John McEuen remembers Starling introducing him to Emmylou Harris ……
“Once in early 1973 at John Starling’s (well, he was there, where the party was… I think it was his place), looking forward to seeing him and the rest of Seldom Scene again, a group I had admired from a west coast afar perspective. I asked who the incredible girl singer was, and he said, ‘She’s Emmylou Harris.. love her voice. I think she’ll do well,’ to which I agreed. I had only heard someone sing that well a year earlier, and I introduced myself to her, making that comment. Emmylou said, ‘well, that was me last year, at a different place we were playing.’ My embarrassment was assuaged by her cordial acceptance of having me pick with her, and it was a great night. That led to sitting in with the Seldom Scene at the Red Fox (the early one with a big window behind the stage), and getting to pick with the great Ben Eldridge. We banjo guys were so ‘in to’ our double banjo on Dixie Hoedown or such that we drifted time-wise ahead of the band both musically and in ‘that space often found in a banjo player’s head,’ that the rest of the band stopped playing, with Starling saying to us ‘You guys going to play with us?’ in a jovial fashion causing us all to laugh. So…we did.
Great singer, cordial host, wonderful songwriter, Mr. Starling was a known treasure of the DC music scene, and admired by all. I am one of those admirers and wish I could back him up one more time. We were all fortunate to have known him and his music.”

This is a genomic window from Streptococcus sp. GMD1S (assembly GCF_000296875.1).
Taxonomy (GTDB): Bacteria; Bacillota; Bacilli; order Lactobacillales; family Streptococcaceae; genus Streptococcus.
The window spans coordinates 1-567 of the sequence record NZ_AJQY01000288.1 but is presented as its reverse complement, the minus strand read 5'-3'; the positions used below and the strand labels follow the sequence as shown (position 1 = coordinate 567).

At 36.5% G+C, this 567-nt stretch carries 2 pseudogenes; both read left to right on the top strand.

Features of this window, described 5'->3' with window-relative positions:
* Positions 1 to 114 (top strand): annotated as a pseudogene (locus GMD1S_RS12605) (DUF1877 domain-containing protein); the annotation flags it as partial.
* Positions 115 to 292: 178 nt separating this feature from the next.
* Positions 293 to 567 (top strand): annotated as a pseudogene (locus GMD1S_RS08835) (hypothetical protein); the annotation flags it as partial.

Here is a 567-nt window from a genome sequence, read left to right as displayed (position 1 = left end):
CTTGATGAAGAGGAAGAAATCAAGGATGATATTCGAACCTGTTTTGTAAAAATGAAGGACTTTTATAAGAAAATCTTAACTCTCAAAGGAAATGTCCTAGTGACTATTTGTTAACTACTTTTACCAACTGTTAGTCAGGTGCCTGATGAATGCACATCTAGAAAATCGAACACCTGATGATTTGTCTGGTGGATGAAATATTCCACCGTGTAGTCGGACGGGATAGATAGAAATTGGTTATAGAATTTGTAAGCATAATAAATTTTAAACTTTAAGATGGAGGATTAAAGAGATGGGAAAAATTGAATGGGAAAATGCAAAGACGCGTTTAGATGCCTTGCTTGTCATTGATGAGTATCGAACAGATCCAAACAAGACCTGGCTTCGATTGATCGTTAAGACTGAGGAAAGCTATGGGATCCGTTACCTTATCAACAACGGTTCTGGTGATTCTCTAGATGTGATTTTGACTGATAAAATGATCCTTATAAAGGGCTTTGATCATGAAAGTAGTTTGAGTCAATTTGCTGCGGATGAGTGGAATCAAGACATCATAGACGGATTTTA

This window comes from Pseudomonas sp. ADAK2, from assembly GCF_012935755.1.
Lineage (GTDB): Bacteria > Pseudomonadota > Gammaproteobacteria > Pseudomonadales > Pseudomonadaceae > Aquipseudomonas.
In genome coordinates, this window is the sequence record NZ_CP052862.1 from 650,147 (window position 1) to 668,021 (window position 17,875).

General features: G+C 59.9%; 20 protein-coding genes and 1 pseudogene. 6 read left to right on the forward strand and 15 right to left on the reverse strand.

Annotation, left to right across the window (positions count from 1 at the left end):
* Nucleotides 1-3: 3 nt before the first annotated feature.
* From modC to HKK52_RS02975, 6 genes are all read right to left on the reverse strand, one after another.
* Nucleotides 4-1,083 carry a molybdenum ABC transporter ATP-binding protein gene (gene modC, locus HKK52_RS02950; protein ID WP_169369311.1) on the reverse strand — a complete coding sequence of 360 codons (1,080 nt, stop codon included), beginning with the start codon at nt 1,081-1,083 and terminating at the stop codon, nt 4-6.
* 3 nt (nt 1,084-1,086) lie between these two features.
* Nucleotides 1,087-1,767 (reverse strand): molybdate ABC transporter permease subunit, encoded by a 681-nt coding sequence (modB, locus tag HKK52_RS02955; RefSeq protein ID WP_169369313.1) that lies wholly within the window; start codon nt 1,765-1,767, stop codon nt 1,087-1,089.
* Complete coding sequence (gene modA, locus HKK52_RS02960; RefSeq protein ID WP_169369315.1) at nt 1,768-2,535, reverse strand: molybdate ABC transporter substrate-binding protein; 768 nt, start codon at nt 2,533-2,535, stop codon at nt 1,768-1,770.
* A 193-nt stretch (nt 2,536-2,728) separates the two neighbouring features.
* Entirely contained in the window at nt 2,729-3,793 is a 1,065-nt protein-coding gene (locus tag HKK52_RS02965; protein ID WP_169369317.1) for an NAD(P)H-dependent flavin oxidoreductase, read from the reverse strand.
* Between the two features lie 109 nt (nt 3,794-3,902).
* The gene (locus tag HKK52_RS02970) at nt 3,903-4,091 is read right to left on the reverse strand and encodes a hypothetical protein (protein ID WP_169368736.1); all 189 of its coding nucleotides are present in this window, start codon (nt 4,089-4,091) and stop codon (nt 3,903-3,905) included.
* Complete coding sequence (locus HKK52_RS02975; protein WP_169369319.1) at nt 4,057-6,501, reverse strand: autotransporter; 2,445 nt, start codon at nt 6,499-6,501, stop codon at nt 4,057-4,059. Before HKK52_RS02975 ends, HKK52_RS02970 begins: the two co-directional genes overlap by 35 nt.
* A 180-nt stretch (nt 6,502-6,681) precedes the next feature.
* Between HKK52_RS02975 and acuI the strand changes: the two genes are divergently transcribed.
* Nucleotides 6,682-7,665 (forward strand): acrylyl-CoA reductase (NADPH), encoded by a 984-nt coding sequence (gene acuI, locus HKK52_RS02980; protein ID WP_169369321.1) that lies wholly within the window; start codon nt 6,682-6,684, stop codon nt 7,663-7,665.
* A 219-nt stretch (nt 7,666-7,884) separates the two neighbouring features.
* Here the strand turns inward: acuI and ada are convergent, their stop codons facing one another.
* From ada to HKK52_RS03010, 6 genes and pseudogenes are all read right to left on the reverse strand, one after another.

Cindy Baucom shares these fond memories, one that husband Terry remembers as well as that of her first meeting with
“John Starling is one of those artists that Terry and I both respected greatly for his unique, smooth vocal style and stage presence. Terry met Starling in the 1970s. He recalls a festival, while on stage with Boone Creek, that members of the Seldom Scene came out beside the stage to watch their performance. He said it’s one of those times that really stands out in his mind – looking over and seeing John Starling and the others listening closely to their music. From that time on, he always enjoyed an opportunity to visit with John Starling.
I had wanted to meet him for a very long time. I listened to all the Seldom Scene albums, starting with Act 1… but it wasn’t until a gathering following the induction of the original Seldom Scene to the Bluegrass Hall of Fame that the opportunity came. John Starling was just as cordial and charming in person as I always imagined he would be. I am thankful I had the chance to chat with him and let him know how much his delivery of all those great songs he recorded had meant and been enjoyed by me and radio listeners I had shared them with. His voice was strong and soft at the same time… smooth and impactful. He will be missed.”
Dick Spottswood is one of the founding fathers of bluegrass music programming on Washington D.C. area’s Radio WAMU in 1967 ….